Langen, J. M. (2011). Evaluation of adjunct faculty in higher education institutions. Assessment & Evaluation in Higher Education, 36(2), 185-196. doi:10.1080/02602930903221501
In this study Langen looks at how adjunct faculty are often evaluated through a strategic analysis project involving 155 responses (of 750 surveys sent, a reasonable 21% response rate) to college administrators in the Michigan system. Her data shows that there are a wide number of evaluation practices for adjuncts and that many of them do not parallel that of full-time faculty. One of the important factors in professional development for adjunct faculty (and any other group) is that of evaluation. This report shows the disparity between institutions when applying evaluation practices.
Mueller, B., Mandernach, B. J., & Sanderson, K. (2013). Adjunct versus full-time faculty: Comparison of student outcomes in the online classroom. Journal of Online Learning and Teaching, 9(3) Retrieved from http://jolt.merlot.org/vol9no3/mueller_0913.htm
This study conducted at Grand Canyon University looks at the belief that adjuncts are less effective teachers than the traditional full-time faculty member. The unique component of this research is that the study looks at one online course that has standardized content, activities, and assessment. The components that can be personalized by the instructors are inclusion of supplemental course content; interaction with students; and nature of feedback. For this one institution and this one class they did discover that students tended to successfully complete the course; were less likely to withdraw from the course; and had a higher mean average course grade in their next course; and a higher rate of both continued enrollment and end-of-course satisfaction. The authors go on to discuss some of the issues that might contribute to these results. These include a lack of access to training/professional development; lack of a community of practice; and lack of access to resources such as administrative and technical support. Recommendations include: fostering an integrated faculty body; targeted faculty development programming; better communication; and examining existing policies in the light of increased adjunct faculty usage by institutions.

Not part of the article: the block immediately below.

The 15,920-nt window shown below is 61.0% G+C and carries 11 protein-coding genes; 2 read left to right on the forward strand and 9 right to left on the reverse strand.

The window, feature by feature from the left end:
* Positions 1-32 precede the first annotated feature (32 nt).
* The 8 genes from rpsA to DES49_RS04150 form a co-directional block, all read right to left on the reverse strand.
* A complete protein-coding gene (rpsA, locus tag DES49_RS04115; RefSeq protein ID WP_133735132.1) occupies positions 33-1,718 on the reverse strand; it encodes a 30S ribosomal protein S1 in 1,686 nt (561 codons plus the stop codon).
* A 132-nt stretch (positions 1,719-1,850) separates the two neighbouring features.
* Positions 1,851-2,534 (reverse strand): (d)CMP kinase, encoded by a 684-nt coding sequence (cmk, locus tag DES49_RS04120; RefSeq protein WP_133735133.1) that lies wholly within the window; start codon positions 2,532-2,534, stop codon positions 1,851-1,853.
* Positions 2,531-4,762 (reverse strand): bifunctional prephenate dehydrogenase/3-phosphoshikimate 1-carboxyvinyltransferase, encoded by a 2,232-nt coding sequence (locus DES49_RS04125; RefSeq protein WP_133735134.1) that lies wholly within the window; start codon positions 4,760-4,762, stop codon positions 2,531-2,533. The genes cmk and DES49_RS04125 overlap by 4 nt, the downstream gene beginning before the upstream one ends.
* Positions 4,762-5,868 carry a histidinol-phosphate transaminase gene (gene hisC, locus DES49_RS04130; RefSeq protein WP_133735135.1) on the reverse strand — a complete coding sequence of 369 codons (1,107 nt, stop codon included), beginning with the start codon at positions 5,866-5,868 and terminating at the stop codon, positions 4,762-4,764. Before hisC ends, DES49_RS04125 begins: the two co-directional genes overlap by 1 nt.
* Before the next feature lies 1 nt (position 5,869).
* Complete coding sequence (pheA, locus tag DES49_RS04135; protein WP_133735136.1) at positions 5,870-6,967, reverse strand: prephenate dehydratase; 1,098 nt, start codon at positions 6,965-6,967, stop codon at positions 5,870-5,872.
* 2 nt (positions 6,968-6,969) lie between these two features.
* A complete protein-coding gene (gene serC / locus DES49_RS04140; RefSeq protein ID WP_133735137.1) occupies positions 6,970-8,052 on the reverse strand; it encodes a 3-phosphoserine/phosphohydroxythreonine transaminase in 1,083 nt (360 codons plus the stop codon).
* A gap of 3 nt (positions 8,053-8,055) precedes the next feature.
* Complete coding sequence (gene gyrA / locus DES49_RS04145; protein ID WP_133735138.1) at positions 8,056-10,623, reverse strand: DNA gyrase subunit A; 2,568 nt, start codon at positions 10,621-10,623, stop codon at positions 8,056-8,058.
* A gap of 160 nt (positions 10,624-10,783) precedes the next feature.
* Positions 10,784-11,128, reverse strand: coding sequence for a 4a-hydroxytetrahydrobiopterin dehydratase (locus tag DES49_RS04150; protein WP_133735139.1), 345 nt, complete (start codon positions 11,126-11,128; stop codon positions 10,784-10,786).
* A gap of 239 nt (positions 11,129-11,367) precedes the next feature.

Shattuck, J., & Anderson, T. (2013). Making a match: Aligning audience, goals, and content in online adjunct training. Online Journal of Distance Learning Administration, 16(3).
This article looks at alums of the MarylandOnline project’s Certificate for Online Adjunct Teaching (COAT). The research was conducted to answer three questions – what were COAT alumni’s primary work situations; did COAT alumni teach online and did completing COAT influence that; and why alumni took the COAT course. The focus of the study was to determine whether the participants aligned with the initial target audience of Maryland adjuncts. The researchers found that almost half of the participants were not adjuncts (the target audience). The creators of the course believed it to be designed and marketed for novice online instructors. Again, this was not borne out by the research as half of the respondents to the survey had taught online prior to COAT. Even nonteaching professional found the COAT useful in understanding the needs of online faculty training and managing online programs. The authors developed a list of training strategies based on what they learned from this research.
Meixner, C., & Kruck, S. E. (2010). Inclusion of part-time faculty for the benefit of faculty and students. College Teaching, 58(4), 141-147.